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Access and Use

Acquisition Information:

Part of the original donation of William M. Darlington’s family library to the University of Pittsburgh in 1918 and 1925 by his daughters, Edith Darlington Ammon and Mary Carson Darlington.

Access Restrictions:

No restrictions.


No copyright restrictions.

Processing Information:

This collection was processed by Kate Colligan, Allison Houser and Kristien Boyle in October 2006, and by Angela Manella in November 2007.

Alternate Format:

Digital reproductions of this collection are available online. Digitized images of the Darlington Family photographs are available at

Custodial History:

The Darlington Family Papers consist of three separate accessions. The first group of materials was donated to the University of Pittsburgh by Mary Carson Darlington and Edith Darlington Ammon in 1918. In 1925, Mary Carson Darlington bequeathed the remainder of the family library and a number of ephemeral items to the University. The third accession consisted of a collection of correspondence between Edith Darlington and Mittie Hemphill that was presented to the University of Pittsburgh in November of 1977 by Richard Johnson of the New England Historic Genealogical Society. The Darlington-Hemphill letters had been gifted to the New England Historic Genealogical Society earlier in 1977 by Mrs. Henry Mayo, a granddaughter of Mittie Hemphill.

This collection was located in the Darlington Memorial Library in the University’s Cathedral of Learning until 2007 when it was moved to the ULS Archives Service Center for processing, storage, preservation and service. However, it remains in the custodianship of the ULS Special Collections Department.


  • Davison, Elizabeth M. and Ellen B. McKee, eds. Annals of Old Wilkinsburg and Vicinity: The Village, 1788-1888, Wilkinsburg, Pa: Group for Historical Research, 1940.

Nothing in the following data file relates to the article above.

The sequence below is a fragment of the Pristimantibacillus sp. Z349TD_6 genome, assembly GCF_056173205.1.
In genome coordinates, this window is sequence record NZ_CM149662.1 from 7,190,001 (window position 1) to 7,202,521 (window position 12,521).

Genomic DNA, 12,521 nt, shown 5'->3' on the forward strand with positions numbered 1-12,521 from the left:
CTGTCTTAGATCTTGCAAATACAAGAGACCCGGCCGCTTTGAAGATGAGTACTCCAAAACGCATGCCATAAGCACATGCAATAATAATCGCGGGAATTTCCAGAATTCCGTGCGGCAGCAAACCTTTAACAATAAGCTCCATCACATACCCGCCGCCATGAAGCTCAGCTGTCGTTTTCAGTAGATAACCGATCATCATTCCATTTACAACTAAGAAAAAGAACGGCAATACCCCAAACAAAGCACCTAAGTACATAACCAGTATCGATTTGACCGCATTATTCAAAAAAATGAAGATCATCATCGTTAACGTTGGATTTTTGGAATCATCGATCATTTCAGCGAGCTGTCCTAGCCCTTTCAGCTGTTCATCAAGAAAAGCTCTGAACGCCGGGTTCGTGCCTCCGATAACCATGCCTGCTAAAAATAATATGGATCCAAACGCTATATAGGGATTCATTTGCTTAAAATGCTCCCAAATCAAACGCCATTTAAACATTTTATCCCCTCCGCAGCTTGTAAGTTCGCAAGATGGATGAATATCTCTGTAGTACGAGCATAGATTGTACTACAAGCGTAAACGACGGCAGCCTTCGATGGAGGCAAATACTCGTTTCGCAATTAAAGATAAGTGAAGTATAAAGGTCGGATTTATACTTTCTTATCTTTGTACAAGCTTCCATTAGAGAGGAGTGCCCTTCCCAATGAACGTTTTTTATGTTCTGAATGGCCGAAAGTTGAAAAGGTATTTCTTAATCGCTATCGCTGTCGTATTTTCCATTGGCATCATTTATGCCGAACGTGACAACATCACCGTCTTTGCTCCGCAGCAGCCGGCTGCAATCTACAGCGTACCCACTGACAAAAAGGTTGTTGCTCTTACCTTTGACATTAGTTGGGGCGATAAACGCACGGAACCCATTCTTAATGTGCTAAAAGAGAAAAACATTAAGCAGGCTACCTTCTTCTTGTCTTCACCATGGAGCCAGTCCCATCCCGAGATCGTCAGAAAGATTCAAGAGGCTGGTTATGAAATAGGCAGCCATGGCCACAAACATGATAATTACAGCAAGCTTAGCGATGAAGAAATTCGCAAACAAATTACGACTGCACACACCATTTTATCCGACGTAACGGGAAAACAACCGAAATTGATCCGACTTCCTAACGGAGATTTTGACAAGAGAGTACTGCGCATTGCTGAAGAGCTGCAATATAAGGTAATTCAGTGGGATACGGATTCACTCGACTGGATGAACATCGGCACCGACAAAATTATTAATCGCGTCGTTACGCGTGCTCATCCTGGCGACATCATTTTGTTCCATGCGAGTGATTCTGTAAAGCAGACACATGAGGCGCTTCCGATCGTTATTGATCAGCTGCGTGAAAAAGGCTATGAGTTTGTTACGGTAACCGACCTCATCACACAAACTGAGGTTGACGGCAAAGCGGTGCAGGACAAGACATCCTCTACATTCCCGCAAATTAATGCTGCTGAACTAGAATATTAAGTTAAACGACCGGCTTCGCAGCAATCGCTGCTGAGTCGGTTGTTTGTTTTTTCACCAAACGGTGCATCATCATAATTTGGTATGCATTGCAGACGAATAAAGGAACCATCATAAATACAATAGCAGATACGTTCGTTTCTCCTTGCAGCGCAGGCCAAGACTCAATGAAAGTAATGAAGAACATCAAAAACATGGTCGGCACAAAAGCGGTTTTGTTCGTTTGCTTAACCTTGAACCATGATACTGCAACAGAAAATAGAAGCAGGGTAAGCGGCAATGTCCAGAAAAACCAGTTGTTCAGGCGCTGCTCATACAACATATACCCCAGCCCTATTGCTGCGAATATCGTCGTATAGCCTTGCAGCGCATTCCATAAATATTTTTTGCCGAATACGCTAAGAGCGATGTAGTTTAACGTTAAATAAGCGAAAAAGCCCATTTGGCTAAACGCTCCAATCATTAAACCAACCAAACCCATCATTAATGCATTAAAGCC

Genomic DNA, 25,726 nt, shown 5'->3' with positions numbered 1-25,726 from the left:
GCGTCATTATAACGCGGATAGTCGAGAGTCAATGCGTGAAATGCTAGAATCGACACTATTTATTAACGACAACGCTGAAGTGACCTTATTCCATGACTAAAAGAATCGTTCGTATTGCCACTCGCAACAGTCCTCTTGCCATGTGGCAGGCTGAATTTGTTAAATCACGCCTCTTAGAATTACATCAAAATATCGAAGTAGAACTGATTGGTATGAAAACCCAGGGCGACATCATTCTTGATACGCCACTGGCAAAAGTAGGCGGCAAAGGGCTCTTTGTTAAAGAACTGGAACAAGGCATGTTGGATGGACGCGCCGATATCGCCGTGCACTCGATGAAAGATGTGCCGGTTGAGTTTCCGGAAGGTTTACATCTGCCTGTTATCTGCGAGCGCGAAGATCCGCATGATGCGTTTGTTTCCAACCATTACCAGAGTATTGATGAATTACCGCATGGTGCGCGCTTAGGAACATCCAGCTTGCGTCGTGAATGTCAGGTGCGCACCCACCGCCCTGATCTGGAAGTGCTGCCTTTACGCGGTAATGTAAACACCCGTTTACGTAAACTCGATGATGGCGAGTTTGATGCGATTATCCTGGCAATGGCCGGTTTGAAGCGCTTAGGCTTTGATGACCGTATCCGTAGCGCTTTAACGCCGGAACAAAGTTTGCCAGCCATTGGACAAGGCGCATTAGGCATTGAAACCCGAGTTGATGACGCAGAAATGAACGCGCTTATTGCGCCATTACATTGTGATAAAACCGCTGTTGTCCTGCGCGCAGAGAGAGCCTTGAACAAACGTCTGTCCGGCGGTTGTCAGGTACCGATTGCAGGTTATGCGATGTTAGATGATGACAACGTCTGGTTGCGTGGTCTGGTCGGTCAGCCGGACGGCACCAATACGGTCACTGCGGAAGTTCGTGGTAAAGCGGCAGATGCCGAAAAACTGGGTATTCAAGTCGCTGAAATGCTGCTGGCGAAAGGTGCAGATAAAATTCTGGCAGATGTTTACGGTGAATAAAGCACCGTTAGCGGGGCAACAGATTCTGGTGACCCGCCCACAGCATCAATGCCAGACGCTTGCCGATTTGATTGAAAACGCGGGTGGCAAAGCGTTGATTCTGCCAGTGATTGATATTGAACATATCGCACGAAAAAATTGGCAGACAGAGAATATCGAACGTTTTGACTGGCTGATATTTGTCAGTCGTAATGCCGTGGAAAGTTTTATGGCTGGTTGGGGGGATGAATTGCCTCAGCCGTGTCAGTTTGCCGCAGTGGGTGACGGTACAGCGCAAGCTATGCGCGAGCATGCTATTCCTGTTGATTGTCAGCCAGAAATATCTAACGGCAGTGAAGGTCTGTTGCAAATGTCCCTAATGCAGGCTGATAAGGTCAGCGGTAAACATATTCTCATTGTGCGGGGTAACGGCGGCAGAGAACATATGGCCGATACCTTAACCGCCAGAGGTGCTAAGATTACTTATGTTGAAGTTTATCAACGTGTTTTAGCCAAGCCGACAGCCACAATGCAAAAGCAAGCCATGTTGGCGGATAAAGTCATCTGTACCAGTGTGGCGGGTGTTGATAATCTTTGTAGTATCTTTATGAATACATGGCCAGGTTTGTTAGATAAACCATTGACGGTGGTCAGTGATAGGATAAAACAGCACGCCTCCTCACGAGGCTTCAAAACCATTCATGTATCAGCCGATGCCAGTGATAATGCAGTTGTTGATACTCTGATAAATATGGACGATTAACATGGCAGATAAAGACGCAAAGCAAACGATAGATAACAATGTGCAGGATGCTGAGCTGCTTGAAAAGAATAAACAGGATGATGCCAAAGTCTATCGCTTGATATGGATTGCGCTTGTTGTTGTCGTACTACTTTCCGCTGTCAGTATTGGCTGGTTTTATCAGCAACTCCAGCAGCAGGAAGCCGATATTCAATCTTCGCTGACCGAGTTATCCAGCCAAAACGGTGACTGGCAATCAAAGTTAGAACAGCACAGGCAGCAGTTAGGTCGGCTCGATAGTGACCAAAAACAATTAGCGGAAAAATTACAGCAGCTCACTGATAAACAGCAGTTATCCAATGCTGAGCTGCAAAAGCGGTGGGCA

• Bomberger, C. M. Brush Creek Tales. Jeannette, Pa: Jeannette Publishing, 1950.
  • Boucher, John Newton. A Century and a Half of Pittsburg and Her People New York: The Lewis Publishing Company, 1908.
  • Chalfant, Ella. A Goodly Heritage : Earliest Wills on an American Frontier. Pittsburgh, Pa: University of Pittsburgh Press, 1955.
  • Cope, Gilbert. The Genealogy of the Darlington Family. West Chester,Pa: Printed by the committee for the family, 1900.
  • Course of Study in Geographic, Biographic and Historic Pittsburgh. Pittsburgh, Pa: The Board of Public Education, 1921.
  • Fleming, George. History of Pittsburgh and Environs, from Prehistoric Days to the Beginning of the American RevolutionNew York: The American Historical Society, Inc., 1922.
  • Pittsburgh Freemasons, Lodge no. 45. History of Lodge no. 45, 1785-1910. Pittsburgh, Pa.,: Press of Republic Bank Note Company, 1912.
  • Harper, Frank C. Pittsburgh of Today, Its Resources and People. New York: The American Historical Society, Inc., 1931-1932.
  • Herbert, Anne Hemphill. Personal Memories of the Darlington Family at Guyasuta. Pittsburgh, Pa: University of Pittsburgh Press, 1949.
  • Kussart, Sarepta Cooper. The Allegheny River. Pittsburgh, Pa: Burgum Printing Company, 1938.
  • Starrett, Agnes Lynch. Through One Hundred and Fifty Years: The University of Pittsburgh. Pittsburgh, Pa: University of Pittsburgh Press, 1937.
  • Wilson, Erasmus, and Weston Arthur Goodspeed Standard History of Pittsburgh, Pennsylvania.. Chicago: H.R. Cornell & Co., 1898.
  • Shine, Bernice. "Oakland: Mary Croghan Schenley: Schenley Park Donated by a Girl Whose Romance Shocked a Queen." Pittsburgh Sun-Telegraph, 15 September 1941.
  • Schock, Hiram. The History of the Masonic Fund Society for the County of Allegheny. Pittsburgh, Pa: 1923.
  • Rubin, Julius. Canal or Railroad? Imitation and Innovation in the Response to the Erie Canal in Philadelphia, Baltimore, and Boston.Philadelphia: American Philosophical Society, 1961.
  • Patch, Margery Hulburt. "The Darlington Family Collection." The Pittsburgh Record v1.

Separated Material:
Large artwork, framed photographs, bound volumes and the majority of photographs are stored separately from manuscript materials. Throughout the finding aid, separated materials are indicated as “oversize” if they are stored separately due to size, and “volume” if they are bound items.

Preferred Citation:

Darlington Family Papers, 1753-1921, DAR.1925.01, Darlington Collection, Special Collections Department, University of Pittsburgh